Oracle Scratchpad

August 22, 2022

Encryption oddity

Filed under: Bugs,LOBs,Oracle,Troubleshooting — Jonathan Lewis @ 12:34 am BST Aug 22,2022

Here’s a strange problem (with possible workaround) that appeared in a thread on the Oracle developer forum a couple of days ago. It looks like the sort of problem that might be a memory overflow problem in a rarely use code path, given that it seems to need a combination of:

  • move LOB column
  • varchar2() declared with character semantics
  • transparent data encryption (TDE)

Here’s a simple script to generate a tiny data set that demonstrates the problem in my 19.11.0.0 system – but you’ll need to enable transparent data encryption if you want it to work (see footnote).

rem
rem     Script:         encryption_problem.sql
rem     Author:         Solomon Yakobson / Jonathan Lewis
rem     Dated:          August 2022
rem
rem     Last tested
rem             21.3.0.0 
rem             19.11.0.0
rem

drop table test_tbl_move purge;

create table test_tbl_move(
        encrypted_column varchar2(9 char) 
                encrypt using 'aes192' 'sha-1' no salt 
                constraint ttm_nn_ec not null,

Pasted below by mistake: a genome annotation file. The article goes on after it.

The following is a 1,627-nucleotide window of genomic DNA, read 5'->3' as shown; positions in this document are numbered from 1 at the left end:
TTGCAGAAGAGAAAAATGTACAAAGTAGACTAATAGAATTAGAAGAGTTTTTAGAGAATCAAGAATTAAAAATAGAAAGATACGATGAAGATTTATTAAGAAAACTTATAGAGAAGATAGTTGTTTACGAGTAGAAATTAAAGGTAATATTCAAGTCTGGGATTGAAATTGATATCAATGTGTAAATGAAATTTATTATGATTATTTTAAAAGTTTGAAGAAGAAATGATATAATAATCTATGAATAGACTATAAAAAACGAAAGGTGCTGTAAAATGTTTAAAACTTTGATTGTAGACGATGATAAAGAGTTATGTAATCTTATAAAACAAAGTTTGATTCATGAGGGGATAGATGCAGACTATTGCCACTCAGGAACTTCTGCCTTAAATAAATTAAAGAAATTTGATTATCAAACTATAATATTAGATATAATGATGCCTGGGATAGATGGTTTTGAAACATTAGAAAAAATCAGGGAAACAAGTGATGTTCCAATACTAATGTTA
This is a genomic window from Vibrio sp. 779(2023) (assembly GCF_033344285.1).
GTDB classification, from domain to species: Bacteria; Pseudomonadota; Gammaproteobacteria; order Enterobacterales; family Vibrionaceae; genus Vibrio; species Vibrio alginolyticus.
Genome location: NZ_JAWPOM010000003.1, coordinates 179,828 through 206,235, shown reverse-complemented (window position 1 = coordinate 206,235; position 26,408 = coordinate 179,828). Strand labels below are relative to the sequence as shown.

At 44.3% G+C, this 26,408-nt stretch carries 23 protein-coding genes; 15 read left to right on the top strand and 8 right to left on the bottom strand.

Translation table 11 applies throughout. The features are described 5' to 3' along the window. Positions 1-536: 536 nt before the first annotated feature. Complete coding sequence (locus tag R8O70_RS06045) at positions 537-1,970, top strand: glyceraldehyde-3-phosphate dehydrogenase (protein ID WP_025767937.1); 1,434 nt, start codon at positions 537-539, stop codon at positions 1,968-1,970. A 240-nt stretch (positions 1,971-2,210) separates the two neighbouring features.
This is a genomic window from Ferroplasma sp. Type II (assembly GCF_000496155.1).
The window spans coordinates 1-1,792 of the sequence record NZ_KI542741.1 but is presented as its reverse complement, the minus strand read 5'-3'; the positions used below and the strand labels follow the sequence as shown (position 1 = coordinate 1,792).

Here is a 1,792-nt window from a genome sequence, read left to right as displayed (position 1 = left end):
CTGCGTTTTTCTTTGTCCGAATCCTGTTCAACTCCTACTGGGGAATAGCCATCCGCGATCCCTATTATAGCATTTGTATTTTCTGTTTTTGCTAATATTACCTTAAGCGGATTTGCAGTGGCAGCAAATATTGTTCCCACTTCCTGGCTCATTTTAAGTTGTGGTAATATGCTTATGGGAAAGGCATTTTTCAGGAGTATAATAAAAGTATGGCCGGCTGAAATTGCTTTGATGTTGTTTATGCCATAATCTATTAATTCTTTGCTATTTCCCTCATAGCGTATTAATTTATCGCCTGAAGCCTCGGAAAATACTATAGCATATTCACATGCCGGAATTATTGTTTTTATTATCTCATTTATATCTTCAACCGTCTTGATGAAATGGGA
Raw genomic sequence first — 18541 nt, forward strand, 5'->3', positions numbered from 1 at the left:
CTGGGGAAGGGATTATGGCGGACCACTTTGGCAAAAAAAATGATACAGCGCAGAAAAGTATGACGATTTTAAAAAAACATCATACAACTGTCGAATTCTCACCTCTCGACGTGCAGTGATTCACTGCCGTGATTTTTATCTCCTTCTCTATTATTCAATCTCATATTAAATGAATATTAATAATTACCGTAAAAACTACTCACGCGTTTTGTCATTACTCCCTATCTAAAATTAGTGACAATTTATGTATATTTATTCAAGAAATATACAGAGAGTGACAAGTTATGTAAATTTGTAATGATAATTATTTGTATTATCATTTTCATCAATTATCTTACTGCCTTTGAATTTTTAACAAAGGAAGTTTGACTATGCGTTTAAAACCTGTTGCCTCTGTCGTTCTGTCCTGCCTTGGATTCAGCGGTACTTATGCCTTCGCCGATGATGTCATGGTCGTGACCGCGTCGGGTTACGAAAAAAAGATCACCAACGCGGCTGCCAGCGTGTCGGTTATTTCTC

clob_column      clob
)
lob (clob_column) store as securefile
;

insert into test_tbl_move
values( '123456789', 'x')
;

commit;

begin
        dbms_stats.gather_table_stats(
                ownname     => null,
                tabname     => 'test_tbl_move',
                method_opt  => 'for all columns size 1'
        );
end;
/

alter table test_tbl_move move lob(clob_column) store as securefile;

The script creates a table with a clob column (enable storage in row by default), and a single encrypted varchar2() column declared using character semantics viz: “9 CHAR“.

We insert a row, gather stats – just in case – and then try to move the LOB storage (which also has to move the table). Would you expect a result like the following:

alter table test_tbl_move move lob(clob_column) store as securefile
*
ERROR at line 1:
ORA-12899: value too large for column ??? (actual: 27, maximum: 9)

That “maximum: 9” suggests that Oracle is complaining about encrypted_column – but why? Before worrying about that question, though, I wanted to pursue a different point: if you check the original post and compare the error message with the one above you’ll see that the “actual:” value was different. So I ran the entire test again, and again, and again; and by the time I had executed the entire script half a dozen times this is the list of error messages I had collected:

ORA-12899: value too large for column ??? (actual: 27, maximum: 9)
ORA-12899: value too large for column ??? (actual: 31, maximum: 9)
ORA-12899: value too large for column ??? (actual: 29, maximum: 9)